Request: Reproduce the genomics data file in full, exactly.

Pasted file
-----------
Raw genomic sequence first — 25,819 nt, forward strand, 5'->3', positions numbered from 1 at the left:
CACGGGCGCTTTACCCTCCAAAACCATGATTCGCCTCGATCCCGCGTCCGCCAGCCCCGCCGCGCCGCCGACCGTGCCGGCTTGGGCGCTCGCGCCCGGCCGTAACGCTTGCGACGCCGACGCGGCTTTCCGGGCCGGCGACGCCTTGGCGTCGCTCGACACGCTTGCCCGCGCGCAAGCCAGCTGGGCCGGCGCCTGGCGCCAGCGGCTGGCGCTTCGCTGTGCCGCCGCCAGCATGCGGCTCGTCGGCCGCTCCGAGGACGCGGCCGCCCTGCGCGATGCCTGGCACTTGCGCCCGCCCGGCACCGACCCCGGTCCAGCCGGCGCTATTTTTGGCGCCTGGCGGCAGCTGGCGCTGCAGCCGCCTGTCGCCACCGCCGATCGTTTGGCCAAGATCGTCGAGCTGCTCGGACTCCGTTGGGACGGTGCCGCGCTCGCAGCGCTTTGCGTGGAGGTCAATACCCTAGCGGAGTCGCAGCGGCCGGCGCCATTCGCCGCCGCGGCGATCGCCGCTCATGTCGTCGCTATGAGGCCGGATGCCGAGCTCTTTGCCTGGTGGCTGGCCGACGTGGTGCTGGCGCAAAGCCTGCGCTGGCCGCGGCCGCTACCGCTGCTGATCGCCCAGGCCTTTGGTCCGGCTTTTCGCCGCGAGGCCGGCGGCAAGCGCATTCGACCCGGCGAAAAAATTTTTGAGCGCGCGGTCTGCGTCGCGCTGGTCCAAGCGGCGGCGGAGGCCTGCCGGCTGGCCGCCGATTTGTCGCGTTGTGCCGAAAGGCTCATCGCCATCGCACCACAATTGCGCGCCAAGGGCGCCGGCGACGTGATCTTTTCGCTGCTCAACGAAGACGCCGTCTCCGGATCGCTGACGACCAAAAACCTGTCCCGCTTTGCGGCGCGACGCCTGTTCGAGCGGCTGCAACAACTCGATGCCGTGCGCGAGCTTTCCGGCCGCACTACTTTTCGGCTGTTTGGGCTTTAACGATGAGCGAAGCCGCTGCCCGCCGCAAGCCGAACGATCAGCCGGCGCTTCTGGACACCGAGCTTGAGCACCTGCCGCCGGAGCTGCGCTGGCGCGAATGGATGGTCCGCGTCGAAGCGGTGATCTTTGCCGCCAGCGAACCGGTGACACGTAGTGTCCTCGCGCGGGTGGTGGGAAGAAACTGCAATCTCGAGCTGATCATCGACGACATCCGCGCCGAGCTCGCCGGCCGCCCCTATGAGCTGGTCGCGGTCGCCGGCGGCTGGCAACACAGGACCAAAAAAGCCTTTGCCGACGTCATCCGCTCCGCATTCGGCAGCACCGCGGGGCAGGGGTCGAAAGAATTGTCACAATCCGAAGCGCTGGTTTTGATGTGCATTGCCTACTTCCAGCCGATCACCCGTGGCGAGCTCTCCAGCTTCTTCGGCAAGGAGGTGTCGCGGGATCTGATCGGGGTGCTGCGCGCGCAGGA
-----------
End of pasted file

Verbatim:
Raw genomic sequence first — 25,819 nt, forward strand, 5'->3', positions numbered from 1 at the left:
CACGGGCGCTTTACCCTCCAAAACCATGATTCGCCTCGATCCCGCGTCCGCCAGCCCCGCCGCGCCGCCGACCGTGCCGGCTTGGGCGCTCGCGCCCGGCCGTAACGCTTGCGACGCCGACGCGGCTTTCCGGGCCGGCGACGCCTTGGCGTCGCTCGACACGCTTGCCCGCGCGCAAGCCAGCTGGGCCGGCGCCTGGCGCCAGCGGCTGGCGCTTCGCTGTGCCGCCGCCAGCATGCGGCTCGTCGGCCGCTCCGAGGACGCGGCCGCCCTGCGCGATGCCTGGCACTTGCGCCCGCCCGGCACCGACCCCGGTCCAGCCGGCGCTATTTTTGGCGCCTGGCGGCAGCTGGCGCTGCAGCCGCCTGTCGCCACCGCCGATCGTTTGGCCAAGATCGTCGAGCTGCTCGGACTCCGTTGGGACGGTGCCGCGCTCGCAGCGCTTTGCGTGGAGGTCAATACCCTAGCGGAGTCGCAGCGGCCGGCGCCATTCGCCGCCGCGGCGATCGCCGCTCATGTCGTCGCTATGAGGCCGGATGCCGAGCTCTTTGCCTGGTGGCTGGCCGACGTGGTGCTGGCGCAAAGCCTGCGCTGGCCGCGGCCGCTACCGCTGCTGATCGCCCAGGCCTTTGGTCCGGCTTTTCGCCGCGAGGCCGGCGGCAAGCGCATTCGACCCGGCGAAAAAATTTTTGAGCGCGCGGTCTGCGTCGCGCTGGTCCAAGCGGCGGCGGAGGCCTGCCGGCTGGCCGCCGATTTGTCGCGTTGTGCCGAAAGGCTCATCGCCATCGCACCACAATTGCGCGCCAAGGGCGCCGGCGACGTGATCTTTTCGCTGCTCAACGAAGACGCCGTCTCCGGATCGCTGACGACCAAAAACCTGTCCCGCTTTGCGGCGCGACGCCTGTTCGAGCGGCTGCAACAACTCGATGCCGTGCGCGAGCTTTCCGGCCGCACTACTTTTCGGCTGTTTGGGCTTTAACGATGAGCGAAGCCGCTGCCCGCCGCAAGCCGAACGATCAGCCGGCGCTTCTGGACACCGAGCTTGAGCACCTGCCGCCGGAGCTGCGCTGGCGCGAATGGATGGTCCGCGTCGAAGCGGTGATCTTTGCCGCCAGCGAACCGGTGACACGTAGTGTCCTCGCGCGGGTGGTGGGAAGAAACTGCAATCTCGAGCTGATCATCGACGACATCCGCGCCGAGCTCGCCGGCCGCCCCTATGAGCTGGTCGCGGTCGCCGGCGGCTGGCAACACAGGACCAAAAAAGCCTTTGCCGACGTCATCCGCTCCGCATTCGGCAGCACCGCGGGGCAGGGGTCGAAAGAATTGTCACAATCCGAAGCGCTGGTTTTGATGTGCATTGCCTACTTCCAGCCGATCACCCGTGGCGAGCTCTCCAGCTTCTTCGGCAAGGAGGTGTCGCGGGATCTGATCGGGGTGCTGCGCGCGCAGGA